Quilting Tips and Tricks

Making Perfect Mitered Corners Using the 8" x 24" My Favorite Mitering Ruler

My New Favorite Method of Mitering Borders
After years of mock mitering at the ironing board, I have a new favorite way to miter. For anything smaller than approximately 36" x 48", like a small quilt, placemats or pillows, it is easy to cut borders to exact size. For larger quilts, follow these steps:

1. Measure the quilt in several places across the width and length to determine border lengths.

2. Add two times the width of the border, two seam allowances and 2" to 3" for insurance.

3. Fold strips in half, right sides together, and measure half the finished quilt size from the fold along the top of the border. At that point, mark a dot 1/4" from the edge.

4. Insert a pin through the dot, lift the border strip and carefully mark a dot on the other end of the border.

5. Line up the laser-cut hole at the corner of My Favorite Mitering Ruler with the marked dot, and the top of the ruler with the top of the border.

6. With a pencil, draw a line along the diagonal end of the ruler; leave the excess fabric. The fearless would cut to size at this step, and on a small quilt, I can be fearless. However, on a full-size bed quilt, I leave the extra fabric.

Adding the Border and Mitering the Corners
1. Pin your borders in position, matching ends, centers and quarters of the quilt and borders.

2. Add all four borders, starting and stopping 1/4" from the end of the quilt. It is not necessary to press yet. In fact, if you do, just set the seam; do not press the seam allowances in either direction.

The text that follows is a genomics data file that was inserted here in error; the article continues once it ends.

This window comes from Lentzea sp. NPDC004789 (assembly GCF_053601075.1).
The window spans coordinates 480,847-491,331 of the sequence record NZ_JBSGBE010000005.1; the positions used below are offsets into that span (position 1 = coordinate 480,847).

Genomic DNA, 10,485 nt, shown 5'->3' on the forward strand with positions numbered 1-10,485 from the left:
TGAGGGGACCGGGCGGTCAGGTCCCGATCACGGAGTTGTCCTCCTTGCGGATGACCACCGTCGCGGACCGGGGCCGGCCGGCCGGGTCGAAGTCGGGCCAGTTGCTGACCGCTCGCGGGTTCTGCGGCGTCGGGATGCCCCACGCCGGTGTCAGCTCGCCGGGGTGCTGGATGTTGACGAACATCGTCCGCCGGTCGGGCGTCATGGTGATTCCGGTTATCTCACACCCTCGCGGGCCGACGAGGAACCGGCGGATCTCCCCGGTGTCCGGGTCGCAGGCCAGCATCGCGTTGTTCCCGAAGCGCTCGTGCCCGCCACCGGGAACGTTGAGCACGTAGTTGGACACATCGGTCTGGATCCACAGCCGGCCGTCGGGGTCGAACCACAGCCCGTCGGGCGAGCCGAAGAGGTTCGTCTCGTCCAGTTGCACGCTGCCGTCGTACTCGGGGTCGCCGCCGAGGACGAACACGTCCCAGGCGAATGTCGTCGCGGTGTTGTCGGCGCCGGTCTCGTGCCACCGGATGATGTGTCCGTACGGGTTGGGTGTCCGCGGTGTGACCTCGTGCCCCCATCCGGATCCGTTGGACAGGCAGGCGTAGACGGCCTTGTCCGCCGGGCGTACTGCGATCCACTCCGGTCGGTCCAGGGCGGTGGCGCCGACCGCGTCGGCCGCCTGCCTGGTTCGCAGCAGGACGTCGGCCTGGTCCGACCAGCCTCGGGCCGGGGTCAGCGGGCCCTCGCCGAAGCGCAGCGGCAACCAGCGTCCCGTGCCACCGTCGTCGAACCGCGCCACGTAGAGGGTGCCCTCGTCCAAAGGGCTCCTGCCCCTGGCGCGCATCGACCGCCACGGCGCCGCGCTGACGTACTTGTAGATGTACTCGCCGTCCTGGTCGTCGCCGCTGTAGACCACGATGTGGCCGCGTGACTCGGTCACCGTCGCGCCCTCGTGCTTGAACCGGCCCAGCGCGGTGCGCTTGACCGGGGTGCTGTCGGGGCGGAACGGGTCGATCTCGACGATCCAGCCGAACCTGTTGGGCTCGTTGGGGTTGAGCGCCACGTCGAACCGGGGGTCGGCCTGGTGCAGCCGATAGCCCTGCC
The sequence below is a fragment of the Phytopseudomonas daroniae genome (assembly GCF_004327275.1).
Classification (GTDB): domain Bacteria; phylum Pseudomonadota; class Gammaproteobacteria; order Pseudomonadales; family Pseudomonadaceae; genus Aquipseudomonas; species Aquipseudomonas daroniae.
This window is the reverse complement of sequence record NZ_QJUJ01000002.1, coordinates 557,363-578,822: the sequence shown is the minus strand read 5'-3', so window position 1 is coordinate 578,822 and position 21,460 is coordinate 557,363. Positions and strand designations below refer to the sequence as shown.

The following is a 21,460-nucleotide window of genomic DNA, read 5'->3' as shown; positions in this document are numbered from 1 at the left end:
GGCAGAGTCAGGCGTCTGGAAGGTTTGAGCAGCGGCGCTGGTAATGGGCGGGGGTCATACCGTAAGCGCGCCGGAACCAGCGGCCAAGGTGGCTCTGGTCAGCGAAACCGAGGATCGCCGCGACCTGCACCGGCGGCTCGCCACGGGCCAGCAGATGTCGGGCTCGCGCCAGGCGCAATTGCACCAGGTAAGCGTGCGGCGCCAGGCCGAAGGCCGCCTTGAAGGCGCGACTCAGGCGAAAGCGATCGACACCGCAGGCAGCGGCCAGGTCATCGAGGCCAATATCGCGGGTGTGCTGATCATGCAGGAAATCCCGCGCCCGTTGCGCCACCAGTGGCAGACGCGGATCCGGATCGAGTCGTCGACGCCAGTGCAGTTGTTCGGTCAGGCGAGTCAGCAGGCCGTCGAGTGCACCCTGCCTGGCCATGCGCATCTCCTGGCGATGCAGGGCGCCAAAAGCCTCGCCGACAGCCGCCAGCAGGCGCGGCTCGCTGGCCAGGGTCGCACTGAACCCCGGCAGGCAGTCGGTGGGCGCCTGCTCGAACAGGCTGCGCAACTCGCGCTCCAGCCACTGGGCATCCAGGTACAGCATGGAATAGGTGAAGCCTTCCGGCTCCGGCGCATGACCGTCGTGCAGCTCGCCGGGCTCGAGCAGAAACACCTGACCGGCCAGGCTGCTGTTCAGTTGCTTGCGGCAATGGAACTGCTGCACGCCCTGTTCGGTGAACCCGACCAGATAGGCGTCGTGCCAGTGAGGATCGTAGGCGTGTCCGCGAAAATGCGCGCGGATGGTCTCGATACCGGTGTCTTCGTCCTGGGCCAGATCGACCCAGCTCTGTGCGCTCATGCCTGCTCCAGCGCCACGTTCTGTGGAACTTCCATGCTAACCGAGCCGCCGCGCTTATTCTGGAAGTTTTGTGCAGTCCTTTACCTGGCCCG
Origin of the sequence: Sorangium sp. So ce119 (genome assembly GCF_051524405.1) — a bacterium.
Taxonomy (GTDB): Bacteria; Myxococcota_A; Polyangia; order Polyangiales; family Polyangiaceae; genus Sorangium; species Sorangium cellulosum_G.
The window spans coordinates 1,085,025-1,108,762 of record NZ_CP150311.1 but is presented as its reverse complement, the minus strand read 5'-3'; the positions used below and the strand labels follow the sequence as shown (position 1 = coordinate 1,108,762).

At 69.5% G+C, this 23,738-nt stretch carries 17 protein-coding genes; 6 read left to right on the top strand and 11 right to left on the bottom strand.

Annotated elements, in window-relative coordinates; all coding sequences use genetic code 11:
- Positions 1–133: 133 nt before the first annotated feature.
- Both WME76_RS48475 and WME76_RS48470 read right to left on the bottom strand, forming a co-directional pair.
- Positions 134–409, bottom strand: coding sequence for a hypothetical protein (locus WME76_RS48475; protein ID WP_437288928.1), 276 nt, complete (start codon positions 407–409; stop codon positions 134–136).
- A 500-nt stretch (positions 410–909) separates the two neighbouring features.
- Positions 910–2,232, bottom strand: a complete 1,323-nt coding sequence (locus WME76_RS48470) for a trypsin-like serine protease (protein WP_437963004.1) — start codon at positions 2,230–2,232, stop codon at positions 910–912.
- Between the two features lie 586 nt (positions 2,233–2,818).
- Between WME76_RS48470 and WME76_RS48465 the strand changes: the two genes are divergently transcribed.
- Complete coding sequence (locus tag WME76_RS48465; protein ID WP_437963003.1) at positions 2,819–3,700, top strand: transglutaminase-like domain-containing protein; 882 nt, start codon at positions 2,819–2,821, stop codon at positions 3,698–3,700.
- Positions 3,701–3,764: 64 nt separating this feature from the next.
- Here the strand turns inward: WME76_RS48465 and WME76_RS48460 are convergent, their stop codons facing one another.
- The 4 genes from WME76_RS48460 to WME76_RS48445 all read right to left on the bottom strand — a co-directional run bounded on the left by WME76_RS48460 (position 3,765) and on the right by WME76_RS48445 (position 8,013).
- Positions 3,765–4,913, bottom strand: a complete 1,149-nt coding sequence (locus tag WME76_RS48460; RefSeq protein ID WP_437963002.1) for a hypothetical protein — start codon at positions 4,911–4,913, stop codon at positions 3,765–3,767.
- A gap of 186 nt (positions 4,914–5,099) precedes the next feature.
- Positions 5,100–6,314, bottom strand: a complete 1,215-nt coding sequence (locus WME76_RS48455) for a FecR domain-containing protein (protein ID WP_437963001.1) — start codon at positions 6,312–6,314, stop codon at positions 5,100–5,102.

3. Select the first corner you want to miter. Lift the seamed edges that connect at that corner and fold so the wrong side of the quilt is touching itself and hanging down from the border pieces. The marked corner should be visible.

This method of folding is almost the opposite of the ironing board method most people use. At first it looks awkward, but after testing several methods, this one (credited to the Editors of QuilterÕs Newsletter Magazine) seemed the easiest and better yet, the most accurate. I especially like it because it seemed to minimize the bulk at the corner where you need to start stitching the miter.

4. Stitch 1/4" from the marked or cut edge to create a mitered corner. Trim away excess now, if necessary. Place the double-blunted corner of My Favorite Mitering Ruler on the point of the border and trim to match.

5. Press the seam allowance open and there will be no dog ears.

6. Miter the other 3 corners by following the same procedure.

7. Press all seam allowances toward the border.

 

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NOTE: Most of the instructional information and artwork shown is excerpted from my books. Like other published material, it is protected by copyright law, but you have my permission to print and download these materials for your own non-commercial use.

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